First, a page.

Photo Credit: Charlie Neibergall/AP; John Moore/Getty Images

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The Everydayness of War

I was having a conversation with a former student recently who was exasperated by the fact that the war in Afghanistan, approaching its twelfth anniversary, is the longest American history and yet it is rarely on the front pages of our newspapers and but for the occasional report of U.S. troops being killed—usually in small numbers—there is hardly any public debate or discussion about it.  And the question, of course, is why?  Why is it that a war that is costing us roughly $100 billion a year, and has taken nearly 2,000 American lives, while wounding another 15,000 seems to have no traction in the public consciousness?

I thought of this question when I came across this photograph circulating in a number of different slideshows this past week. The scene is from Syria, not Afghanistan, but what makes the image distinctive is the way in which it frames the act of war in an ordinary and everyday environment.  The soldier here is a sniper, but he doesn’t wear a uniform, dressed instead in a camouflage vest that covers what appears to be athletic running gear. He is not on a conventional battlefield, but rather in what appears to be someone’s living room.  And he has converted the equipment of everyday life into weapons of death as he perches himself on a couch and uses seat cushions and pillows to balance and aim his high powered rifle.  Curtains seem to provide him with a modicum of cover.  And more, he exudes an uncanny nonchalance, simultaneously focused on the task before him and yet altogether relaxed.  Notice for example how he holds his cigarette while adjusting his scope, implicitly dividing his attention between the two.  War for him has become routine, neither here nor there, a condition of everyday life that can’t be ignored and so becomes commonplace, part and parcel of living in a constant zone of conflict.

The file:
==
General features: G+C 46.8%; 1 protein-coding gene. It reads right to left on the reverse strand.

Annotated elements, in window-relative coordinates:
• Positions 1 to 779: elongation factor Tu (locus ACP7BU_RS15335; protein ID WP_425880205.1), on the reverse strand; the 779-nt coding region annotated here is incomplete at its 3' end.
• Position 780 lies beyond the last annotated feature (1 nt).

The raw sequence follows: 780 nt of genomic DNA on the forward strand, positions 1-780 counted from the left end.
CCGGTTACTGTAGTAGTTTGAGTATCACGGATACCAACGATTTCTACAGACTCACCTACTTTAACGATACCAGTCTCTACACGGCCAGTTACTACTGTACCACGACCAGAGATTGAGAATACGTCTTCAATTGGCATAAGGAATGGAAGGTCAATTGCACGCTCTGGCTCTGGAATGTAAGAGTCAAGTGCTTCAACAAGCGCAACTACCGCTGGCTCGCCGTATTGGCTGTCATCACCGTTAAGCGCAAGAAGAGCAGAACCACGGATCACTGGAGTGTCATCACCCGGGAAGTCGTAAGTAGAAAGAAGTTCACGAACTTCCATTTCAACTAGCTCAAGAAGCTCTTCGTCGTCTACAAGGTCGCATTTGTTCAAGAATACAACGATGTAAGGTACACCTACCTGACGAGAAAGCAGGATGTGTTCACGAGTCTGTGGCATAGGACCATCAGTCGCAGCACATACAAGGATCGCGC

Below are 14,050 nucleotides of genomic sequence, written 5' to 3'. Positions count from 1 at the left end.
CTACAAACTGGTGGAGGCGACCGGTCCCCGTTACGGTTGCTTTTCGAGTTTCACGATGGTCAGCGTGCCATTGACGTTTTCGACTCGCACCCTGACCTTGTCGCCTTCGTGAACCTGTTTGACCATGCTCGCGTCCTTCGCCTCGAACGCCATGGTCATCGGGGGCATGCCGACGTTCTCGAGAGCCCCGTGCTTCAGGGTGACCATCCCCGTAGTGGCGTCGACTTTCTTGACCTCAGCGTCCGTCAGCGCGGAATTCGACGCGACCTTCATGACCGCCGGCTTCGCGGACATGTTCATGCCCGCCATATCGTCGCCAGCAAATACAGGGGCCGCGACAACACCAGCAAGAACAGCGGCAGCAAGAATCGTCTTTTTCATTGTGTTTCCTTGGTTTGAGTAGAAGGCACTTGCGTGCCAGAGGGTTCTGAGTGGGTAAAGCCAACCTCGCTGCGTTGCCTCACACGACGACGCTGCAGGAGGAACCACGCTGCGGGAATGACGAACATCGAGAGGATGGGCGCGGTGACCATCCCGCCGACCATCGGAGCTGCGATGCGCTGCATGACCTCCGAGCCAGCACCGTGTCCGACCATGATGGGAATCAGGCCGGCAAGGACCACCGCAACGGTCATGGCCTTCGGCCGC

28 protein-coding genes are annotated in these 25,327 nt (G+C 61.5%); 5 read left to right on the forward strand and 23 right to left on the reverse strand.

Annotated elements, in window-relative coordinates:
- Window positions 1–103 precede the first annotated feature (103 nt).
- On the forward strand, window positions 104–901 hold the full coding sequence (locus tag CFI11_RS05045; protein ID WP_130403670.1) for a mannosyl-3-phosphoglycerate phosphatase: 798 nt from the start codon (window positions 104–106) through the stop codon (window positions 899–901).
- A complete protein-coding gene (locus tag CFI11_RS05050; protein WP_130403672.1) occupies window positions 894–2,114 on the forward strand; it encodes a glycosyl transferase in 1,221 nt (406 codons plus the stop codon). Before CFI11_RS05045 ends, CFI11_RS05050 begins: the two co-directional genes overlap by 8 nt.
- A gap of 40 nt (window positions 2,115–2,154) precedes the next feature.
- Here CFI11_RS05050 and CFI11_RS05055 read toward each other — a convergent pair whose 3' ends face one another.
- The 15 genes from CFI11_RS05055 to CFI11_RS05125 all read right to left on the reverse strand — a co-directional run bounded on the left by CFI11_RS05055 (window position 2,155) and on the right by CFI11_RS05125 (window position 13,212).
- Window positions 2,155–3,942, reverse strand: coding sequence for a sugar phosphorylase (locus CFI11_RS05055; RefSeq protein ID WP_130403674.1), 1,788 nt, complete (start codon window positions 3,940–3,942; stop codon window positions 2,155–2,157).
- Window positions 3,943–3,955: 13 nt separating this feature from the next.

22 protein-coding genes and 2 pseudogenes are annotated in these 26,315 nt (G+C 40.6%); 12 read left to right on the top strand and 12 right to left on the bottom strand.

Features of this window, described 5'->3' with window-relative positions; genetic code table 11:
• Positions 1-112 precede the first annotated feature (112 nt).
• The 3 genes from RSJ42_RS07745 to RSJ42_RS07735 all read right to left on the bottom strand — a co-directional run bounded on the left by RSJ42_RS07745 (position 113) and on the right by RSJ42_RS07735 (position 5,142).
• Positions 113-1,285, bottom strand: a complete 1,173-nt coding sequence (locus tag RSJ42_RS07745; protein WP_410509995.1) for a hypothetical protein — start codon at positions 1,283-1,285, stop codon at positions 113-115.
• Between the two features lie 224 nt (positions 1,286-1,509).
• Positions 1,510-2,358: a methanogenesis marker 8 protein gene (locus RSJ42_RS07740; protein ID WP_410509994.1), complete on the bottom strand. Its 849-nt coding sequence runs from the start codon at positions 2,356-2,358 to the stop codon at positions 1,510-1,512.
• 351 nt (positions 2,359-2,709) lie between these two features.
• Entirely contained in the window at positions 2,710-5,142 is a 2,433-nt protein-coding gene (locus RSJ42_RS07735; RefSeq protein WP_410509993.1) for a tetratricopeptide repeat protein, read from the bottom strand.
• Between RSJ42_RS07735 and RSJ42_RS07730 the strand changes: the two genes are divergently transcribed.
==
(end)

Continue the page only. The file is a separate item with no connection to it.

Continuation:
There is no parallel to this image or the experience it represents in the United States.  The wars we have been fighting in the Middle East over the past eleven years are wars fought at a distance.  We are typically reminded about them only when someone we know is directly affected by them—killed or maimed—but even then for most of us the effect tends to be temporary as we mourn our loss and then quickly return to going about our lives without any serious concerns for our immediate personal safety. In short, these wars have not become part of our everyday being.  And as such, they become too easy to forget, or worse, to ignore.